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Entries in Model (4)

Thursday
Apr202017

Call Answered: Rising actor Will Van Moss

Will Van MossFor most of my interviews, I Call and the artist answers. Every now and then the roles get reversed and an artist calls me and I Answer. That was the case with Will Van Moss. He was looking to get some exposure for his acting and one of his teachers Bobby Cronin recommended he write me to see if we could do an interview. Well, whenever Bobby Cronin calls, I ANSWER because Bobby is the best (I mean after all he wrote my incredible "Call Me Adam" theme song!) I am so thrilled to get to speak with Will about his acting career so early on!

For more on Will be sure to follow him on Twitter and Instagram!

1. Who or what inspired you to become a performer? No one personally inspired me to become a performer. I kind of just fell into it and had a natural tendency towards being one. Neither of my parents are artsy people nor was anyone in my family busy making art when I was young. I just remember putting on these little shows with my sisters, from time to time when we were kids. I also loved singing a lot when I was a child and my parents pushed for a musical education, so it became logical to join a choir at the age of seven or eight. Two years into being part of this regional choir, my mom encouraged me to audition for the children’s choir of the National Flemish Opera. I got accepted, singing "This Little Light of Mine" funnily enough. Through the opera I then developed a passion for the theatrical. I just loved acting out scenes and singing on that humongous stage (it seemed so big at the time at least). I always enjoyed watching movies too, which I can now see has pushed me to do more on-camera work more recently.

I have several idols that I look up to though. Actors such as Meryl Streep, Neil Patrick Harris, Dame Judi Dench, Robert De Niro, Michael Keaton, Anne Hathaway, Kevin Spacey, Wes Bently and more recently such incredibly strong performers as Viola Davis, Tom Hiddleston, Sarah Paulson and Jake Gyllenhaal (just to name a few) have inspired me to become more open in my acting and dig deep into the character to give a performance that captivates the audience and pulls them into the story. Singing-wise such phenomenal performers like Jeremy Jordan, Norm Lewis, Tony Yazbeck and Andy Karl are the ones I inspire to be on the same level with at some point.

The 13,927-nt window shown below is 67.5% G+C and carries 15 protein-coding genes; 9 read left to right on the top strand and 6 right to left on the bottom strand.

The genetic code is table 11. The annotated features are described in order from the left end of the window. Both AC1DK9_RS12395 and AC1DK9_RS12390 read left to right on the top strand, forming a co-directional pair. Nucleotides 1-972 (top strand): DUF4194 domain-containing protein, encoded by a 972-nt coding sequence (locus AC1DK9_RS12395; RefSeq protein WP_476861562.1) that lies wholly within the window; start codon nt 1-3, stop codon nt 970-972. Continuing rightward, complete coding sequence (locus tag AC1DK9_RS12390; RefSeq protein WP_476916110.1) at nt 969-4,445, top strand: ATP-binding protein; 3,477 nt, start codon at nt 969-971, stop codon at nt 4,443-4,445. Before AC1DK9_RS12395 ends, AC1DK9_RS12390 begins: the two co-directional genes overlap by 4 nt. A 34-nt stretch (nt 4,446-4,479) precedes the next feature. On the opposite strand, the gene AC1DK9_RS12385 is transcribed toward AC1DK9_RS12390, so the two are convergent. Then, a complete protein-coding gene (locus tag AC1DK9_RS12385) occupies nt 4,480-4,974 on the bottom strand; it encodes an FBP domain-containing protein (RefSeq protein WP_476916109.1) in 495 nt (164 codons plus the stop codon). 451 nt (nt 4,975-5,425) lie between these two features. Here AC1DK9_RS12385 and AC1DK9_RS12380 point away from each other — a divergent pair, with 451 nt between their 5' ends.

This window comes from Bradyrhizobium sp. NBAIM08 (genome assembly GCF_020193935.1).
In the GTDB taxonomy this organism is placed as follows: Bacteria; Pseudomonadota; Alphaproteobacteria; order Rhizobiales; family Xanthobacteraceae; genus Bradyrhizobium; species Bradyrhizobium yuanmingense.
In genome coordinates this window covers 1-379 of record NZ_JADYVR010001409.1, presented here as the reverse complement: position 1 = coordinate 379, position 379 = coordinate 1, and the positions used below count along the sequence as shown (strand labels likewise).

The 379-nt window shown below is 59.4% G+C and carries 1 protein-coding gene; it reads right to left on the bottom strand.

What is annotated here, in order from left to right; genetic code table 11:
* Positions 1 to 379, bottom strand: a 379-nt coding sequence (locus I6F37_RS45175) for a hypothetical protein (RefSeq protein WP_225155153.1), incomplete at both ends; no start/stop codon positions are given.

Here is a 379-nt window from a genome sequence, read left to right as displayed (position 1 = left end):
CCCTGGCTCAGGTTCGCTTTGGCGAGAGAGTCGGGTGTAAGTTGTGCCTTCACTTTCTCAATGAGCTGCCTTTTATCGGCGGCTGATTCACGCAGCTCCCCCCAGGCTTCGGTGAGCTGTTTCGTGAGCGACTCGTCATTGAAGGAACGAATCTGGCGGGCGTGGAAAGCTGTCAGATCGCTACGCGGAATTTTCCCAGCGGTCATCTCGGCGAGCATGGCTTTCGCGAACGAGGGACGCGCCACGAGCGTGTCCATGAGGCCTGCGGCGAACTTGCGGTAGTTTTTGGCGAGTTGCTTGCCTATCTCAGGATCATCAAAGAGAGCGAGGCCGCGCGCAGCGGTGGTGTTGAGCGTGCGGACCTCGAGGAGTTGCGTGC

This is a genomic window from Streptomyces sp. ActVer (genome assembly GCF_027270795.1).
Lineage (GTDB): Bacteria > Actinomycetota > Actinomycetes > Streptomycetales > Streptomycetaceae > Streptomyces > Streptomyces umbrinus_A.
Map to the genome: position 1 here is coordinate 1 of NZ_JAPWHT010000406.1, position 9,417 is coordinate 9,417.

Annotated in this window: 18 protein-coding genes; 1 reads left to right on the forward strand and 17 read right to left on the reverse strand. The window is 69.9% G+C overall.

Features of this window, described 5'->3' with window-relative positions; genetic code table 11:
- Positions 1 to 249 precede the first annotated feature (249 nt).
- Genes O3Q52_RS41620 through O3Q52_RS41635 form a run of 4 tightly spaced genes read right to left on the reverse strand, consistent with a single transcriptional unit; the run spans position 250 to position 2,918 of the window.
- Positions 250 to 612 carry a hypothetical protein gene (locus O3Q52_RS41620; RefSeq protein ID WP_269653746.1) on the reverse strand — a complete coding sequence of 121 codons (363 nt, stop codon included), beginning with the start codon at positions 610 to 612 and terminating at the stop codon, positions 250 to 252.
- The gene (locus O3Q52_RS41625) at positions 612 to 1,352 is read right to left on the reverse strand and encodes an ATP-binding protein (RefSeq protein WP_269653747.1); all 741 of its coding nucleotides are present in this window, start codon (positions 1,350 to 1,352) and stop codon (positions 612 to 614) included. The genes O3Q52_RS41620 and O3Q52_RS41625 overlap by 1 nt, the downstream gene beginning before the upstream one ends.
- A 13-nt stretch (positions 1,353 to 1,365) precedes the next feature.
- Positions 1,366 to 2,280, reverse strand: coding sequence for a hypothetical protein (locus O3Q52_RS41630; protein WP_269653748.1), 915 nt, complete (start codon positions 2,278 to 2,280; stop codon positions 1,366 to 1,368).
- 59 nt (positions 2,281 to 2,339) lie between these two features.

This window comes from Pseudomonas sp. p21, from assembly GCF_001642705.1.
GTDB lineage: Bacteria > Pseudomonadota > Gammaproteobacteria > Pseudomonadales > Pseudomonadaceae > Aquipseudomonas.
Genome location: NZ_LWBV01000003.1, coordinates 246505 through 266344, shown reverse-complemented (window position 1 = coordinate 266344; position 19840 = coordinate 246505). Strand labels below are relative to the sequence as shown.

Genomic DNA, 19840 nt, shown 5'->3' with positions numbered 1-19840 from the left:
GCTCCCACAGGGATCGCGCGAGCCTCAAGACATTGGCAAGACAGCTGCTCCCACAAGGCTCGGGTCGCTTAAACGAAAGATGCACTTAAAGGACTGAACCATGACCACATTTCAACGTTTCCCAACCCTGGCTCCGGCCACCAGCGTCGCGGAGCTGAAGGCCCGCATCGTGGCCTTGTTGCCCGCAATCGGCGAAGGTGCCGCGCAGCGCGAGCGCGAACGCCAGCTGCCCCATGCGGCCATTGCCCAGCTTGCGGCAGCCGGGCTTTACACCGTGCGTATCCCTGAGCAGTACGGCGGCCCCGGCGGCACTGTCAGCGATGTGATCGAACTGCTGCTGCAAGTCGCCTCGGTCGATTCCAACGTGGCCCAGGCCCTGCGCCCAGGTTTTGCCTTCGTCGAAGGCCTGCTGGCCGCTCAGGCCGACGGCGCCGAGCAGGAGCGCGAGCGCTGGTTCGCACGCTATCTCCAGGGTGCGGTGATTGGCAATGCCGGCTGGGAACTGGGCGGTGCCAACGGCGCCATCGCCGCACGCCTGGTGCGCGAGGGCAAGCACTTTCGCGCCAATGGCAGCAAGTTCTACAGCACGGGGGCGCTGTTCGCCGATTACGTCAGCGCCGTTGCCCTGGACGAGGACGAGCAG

Will Van Moss, Photo Credit: Seth Hale Photography2. You have performed across a variety of genres: film, television, and theatre. What do you like about each medium? What challenges do they possess for you? Each genre has its own challenges and advantages. Most of all I just like acting alongside other people and telling a story that isn’t truly mine, but I get to live nonetheless to the fullest of my capabilities and make my own.

What I like about on-camera work is how spontaneous some of the scenes can be. You have a small rehearsal ahead of the shooting, but then most of it is about being in the moment with your scene partner. Some people say that the challenge for TV and film is waiting in a separate room or trailer before shooting a scene. Though I can agree with that statement some times, mostly I am not too bothered with it. I haven’t had to shoot a scene more than 50 times though, which I heard from other actors and directors around me can be a pain in the butt. So, maybe that will be something of a challenge, if it happens to me as I progress in my career.

As for theatre, I love almost everything about it. The interaction with the audience who are like another (silent) scene partner, the thrill of doing a live performance and the raw feelings you share with your scene partners are all so enticing. If anything goes wrong with a stage performance you have to be quick on your feet to try and fix it and bring it back to where it’s supposed to be going. That can be a challenge, but it’s an exiting one nonetheless.

Will Van Moss3. You were born in Belgium, but when you were a teenager your family moved to Italy where you fell in love with Shakespeare and Musical Theatre, specially Little Shop of Horrors and Hairspray. What was it about Shakespeare that made you go, "Yes, this is what I love?" What did you relate to most about Little Shop of Horrors and Hairspray? The first time I was in contact with Shakespeare I was a little boy singing in the National Flemish Opera performing the first-ever operatic production of Richard III. I didn’t think too much of it. At that point in my young career I just did what I was asked to do and sang my lines with much gusto. Then at the age of 14 I had moved to Italy where I had to read Macbeth for my English Lit class. Shakespeare just took me in straight away; the man has a knack for captivating me and dragging me into another world through his luxurious words and enchanting poetry. I quickly read a bunch of his other plays (Hamlet, A Midsummer Night’s Dream and The Tempest) and I was hooked. Soon after this I started performing in Shakespeare pieces with a theatre company and became completely spellbound; getting to put actions and movement to the scenes made all his pieces spring to life from the paper and ink. From then on I knew I was going to love performing Shakespeare forever.